Book four covers the JavaScript language. Even if you’ve never programmed before, you’ll be able to create useful programs embedded in your web pages. You’ll learn to validate form data, get input from forms, and even animate your pages with JavaScript code.

    The real action today happens on the server, so I explain how to get started in the PHP server-side programming language. I give you everything you need to start programming in PHP on the CD-ROM that comes with the book. You’ll learn how to respond to user input, save files on the server, and connect to databases.

    This is how you’ll be able to do your login script (because you need a programming language on the backend) Many HTML books skip this topic, because it’s more advanced than standard CSS, but I’m proud to provide a book that will take you through this process and farther.

    Data is of course the driving force on the Internet today, so book six describes the popular and powerful MySQL relational database manager. (Included with the CD-ROM, of course) I take you through the SQL language and show how to build basic databases, then move beyond the basics to data normalization, the skill you use to model complex data relationships.

    The hottest area on the Internet right now is AJAX, a technology that brings together client-side and server-side programming. I include a mini-book on AJAX including how to build an AJAX connection by hand as well as using the (you guessed it; included) jQuery library to simplify your AJAX programming and get some stunning interactivity and special effects for your page.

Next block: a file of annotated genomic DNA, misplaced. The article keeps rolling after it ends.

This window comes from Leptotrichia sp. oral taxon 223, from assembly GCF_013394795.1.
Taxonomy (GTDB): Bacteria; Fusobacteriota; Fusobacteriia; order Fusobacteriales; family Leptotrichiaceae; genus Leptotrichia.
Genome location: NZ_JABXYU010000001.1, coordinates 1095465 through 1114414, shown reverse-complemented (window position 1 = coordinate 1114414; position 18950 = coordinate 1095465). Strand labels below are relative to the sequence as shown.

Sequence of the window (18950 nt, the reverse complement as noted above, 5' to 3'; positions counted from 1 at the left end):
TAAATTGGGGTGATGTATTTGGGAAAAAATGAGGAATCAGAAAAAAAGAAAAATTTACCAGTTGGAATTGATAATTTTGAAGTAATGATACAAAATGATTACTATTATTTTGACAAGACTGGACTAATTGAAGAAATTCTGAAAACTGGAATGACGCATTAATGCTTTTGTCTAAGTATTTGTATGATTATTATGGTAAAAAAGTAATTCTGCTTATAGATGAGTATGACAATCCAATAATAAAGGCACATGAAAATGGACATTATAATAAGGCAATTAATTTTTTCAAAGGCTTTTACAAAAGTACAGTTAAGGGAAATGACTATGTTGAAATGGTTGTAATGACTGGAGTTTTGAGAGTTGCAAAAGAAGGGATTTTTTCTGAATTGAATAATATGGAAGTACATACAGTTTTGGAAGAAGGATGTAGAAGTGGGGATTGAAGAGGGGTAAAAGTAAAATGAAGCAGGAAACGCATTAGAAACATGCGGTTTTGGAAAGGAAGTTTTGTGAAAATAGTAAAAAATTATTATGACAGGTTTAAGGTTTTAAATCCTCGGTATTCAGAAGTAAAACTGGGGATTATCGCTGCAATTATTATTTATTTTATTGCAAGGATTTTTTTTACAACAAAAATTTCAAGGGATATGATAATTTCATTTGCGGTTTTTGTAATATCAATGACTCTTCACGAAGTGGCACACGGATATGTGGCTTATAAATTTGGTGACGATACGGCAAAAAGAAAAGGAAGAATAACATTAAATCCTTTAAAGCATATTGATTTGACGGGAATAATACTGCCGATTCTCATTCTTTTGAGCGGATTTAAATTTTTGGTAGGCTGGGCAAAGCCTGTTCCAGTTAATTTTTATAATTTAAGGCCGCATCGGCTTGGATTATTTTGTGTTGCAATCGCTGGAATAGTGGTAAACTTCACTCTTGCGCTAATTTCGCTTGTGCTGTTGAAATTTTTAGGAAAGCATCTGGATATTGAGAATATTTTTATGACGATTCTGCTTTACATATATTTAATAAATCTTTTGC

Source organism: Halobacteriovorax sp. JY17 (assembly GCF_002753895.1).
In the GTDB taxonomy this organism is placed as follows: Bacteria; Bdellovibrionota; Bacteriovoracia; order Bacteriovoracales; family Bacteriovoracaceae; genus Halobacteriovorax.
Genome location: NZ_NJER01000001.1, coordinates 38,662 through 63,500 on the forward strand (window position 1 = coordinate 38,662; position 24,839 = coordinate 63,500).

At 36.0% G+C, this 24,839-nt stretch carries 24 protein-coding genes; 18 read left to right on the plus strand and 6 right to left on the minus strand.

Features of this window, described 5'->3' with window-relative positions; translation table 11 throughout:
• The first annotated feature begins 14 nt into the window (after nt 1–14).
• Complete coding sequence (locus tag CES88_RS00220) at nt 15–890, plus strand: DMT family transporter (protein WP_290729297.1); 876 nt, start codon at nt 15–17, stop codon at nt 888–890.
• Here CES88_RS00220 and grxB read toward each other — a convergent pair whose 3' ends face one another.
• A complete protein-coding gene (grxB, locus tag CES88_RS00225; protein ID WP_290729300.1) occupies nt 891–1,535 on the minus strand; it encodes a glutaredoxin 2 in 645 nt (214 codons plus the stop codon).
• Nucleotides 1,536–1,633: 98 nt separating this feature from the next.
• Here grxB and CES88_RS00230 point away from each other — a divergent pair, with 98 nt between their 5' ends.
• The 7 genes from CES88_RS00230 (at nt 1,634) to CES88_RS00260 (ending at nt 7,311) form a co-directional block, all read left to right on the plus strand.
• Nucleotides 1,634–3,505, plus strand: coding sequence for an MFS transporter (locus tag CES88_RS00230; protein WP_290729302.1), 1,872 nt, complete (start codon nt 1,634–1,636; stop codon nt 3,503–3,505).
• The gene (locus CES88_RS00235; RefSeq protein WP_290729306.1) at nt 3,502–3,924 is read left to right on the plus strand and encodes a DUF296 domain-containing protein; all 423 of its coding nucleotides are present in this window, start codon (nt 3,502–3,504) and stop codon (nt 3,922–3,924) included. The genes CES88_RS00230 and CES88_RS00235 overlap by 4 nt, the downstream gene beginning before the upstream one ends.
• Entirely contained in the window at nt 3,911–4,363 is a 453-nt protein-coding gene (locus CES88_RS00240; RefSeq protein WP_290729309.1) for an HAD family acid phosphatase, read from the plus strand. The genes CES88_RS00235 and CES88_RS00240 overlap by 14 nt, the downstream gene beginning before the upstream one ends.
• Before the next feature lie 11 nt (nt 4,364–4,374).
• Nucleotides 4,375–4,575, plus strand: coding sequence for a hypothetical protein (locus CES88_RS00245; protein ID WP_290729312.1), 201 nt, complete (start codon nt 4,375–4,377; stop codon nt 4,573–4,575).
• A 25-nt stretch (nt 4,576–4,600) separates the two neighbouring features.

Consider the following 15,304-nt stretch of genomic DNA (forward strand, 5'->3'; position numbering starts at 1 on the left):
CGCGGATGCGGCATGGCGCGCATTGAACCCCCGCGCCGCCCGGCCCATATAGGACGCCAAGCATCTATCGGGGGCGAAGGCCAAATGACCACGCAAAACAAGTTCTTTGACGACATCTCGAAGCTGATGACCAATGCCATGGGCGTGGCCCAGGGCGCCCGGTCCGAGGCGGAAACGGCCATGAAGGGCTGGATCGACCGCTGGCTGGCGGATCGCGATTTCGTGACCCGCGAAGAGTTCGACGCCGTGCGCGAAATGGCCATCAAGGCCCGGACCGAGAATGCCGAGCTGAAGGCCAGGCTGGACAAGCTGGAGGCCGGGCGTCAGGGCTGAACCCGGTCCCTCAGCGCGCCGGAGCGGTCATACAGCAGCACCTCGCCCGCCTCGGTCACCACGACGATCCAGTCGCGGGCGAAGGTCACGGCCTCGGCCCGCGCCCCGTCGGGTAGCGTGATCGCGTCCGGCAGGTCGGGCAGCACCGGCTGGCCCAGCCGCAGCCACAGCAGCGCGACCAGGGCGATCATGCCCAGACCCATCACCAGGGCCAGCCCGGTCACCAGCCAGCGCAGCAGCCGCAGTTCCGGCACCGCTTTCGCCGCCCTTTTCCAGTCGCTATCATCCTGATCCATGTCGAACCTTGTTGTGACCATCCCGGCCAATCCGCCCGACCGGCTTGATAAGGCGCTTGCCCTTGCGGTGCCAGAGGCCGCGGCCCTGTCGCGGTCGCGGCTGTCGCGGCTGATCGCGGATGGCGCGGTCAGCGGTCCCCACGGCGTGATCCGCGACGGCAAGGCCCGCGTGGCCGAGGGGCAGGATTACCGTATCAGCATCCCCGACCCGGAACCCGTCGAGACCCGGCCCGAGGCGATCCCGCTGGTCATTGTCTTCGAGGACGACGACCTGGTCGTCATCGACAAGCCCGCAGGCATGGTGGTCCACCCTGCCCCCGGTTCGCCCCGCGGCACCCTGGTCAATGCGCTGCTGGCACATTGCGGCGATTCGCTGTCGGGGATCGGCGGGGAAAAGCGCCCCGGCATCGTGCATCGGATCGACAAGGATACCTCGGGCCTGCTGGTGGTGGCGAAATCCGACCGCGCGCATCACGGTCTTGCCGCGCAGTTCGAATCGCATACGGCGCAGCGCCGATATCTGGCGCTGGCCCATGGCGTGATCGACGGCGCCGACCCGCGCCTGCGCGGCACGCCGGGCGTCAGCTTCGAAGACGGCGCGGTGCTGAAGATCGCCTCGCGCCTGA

The last mini-book covers practical aspects of getting your site running: How to install a server, how to choose an external host, how to plan large projects, how to build content-management systems, and much more.

    The book is available in most bookstores, and online at Amazon and other outlets. It’s actually not too expensive, considering it’s over 900 pages of goodies.

    It’s also written in the relaxed Dummies style. I’m not trying to impress anybody with how smart I am in this book. I just want to show you some really fun stuff I’ve learned over the years. Most have found the style to be engaging and informative.

    The CD-ROM that comes with the book comes with all the code samples, but it also contains every single piece of software you need to build your own web system. Since I chose only open-source tools in the book, I can include absolutely everything you need. You won’t need to buy anything else. (I even give resources on great free servers, so you don’t even have to buy server space.)

    You’re welcome to look over the web page for the book, which has all the example code from the book, at

    Let me know if you need any help (my email address is included in the book)

  4. nologoyo 1:23 am 5/01 of 2013

    I always buy books published by O’Reilly. They are, by far, the best.
    Just (X)HTML:
    HTML & XHTML: The Definitive Guide

    Dynamic HTML (includes JavaScript, CSS, the DOM, and (X)HTML:
    Dynamic HTML: The Definitive Reference

    Like I said, the absolute best.